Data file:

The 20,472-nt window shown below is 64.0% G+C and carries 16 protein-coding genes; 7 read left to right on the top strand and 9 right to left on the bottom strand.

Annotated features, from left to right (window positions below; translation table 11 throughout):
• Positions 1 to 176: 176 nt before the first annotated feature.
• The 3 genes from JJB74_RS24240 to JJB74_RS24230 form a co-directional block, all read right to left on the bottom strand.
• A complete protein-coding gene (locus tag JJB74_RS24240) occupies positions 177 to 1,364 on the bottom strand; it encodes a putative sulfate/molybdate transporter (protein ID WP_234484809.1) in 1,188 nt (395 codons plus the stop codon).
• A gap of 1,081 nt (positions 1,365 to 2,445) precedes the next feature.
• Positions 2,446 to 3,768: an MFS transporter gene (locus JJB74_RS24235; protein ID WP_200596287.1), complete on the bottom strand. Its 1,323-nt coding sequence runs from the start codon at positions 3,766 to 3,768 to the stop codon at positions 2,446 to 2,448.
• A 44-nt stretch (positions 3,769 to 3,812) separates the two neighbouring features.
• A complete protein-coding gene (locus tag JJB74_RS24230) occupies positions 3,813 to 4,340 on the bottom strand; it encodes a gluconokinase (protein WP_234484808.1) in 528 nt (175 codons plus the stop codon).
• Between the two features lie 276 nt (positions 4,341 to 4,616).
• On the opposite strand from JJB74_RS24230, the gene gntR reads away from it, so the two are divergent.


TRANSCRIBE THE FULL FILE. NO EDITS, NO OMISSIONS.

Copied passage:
The 20,472-nt window shown below is 64.0% G+C and carries 16 protein-coding genes; 7 read left to right on the top strand and 9 right to left on the bottom strand.

Annotated features, from left to right (window positions below; translation table 11 throughout):
• Positions 1 to 176: 176 nt before the first annotated feature.
• The 3 genes from JJB74_RS24240 to JJB74_RS24230 form a co-directional block, all read right to left on the bottom strand.
• A complete protein-coding gene (locus tag JJB74_RS24240) occupies positions 177 to 1,364 on the bottom strand; it encodes a putative sulfate/molybdate transporter (protein ID WP_234484809.1) in 1,188 nt (395 codons plus the stop codon).
• A gap of 1,081 nt (positions 1,365 to 2,445) precedes the next feature.
• Positions 2,446 to 3,768: an MFS transporter gene (locus JJB74_RS24235; protein ID WP_200596287.1), complete on the bottom strand. Its 1,323-nt coding sequence runs from the start codon at positions 3,766 to 3,768 to the stop codon at positions 2,446 to 2,448.
• A 44-nt stretch (positions 3,769 to 3,812) separates the two neighbouring features.
• A complete protein-coding gene (locus tag JJB74_RS24230) occupies positions 3,813 to 4,340 on the bottom strand; it encodes a gluconokinase (protein WP_234484808.1) in 528 nt (175 codons plus the stop codon).
• Between the two features lie 276 nt (positions 4,341 to 4,616).
• On the opposite strand from JJB74_RS24230, the gene gntR reads away from it, so the two are divergent.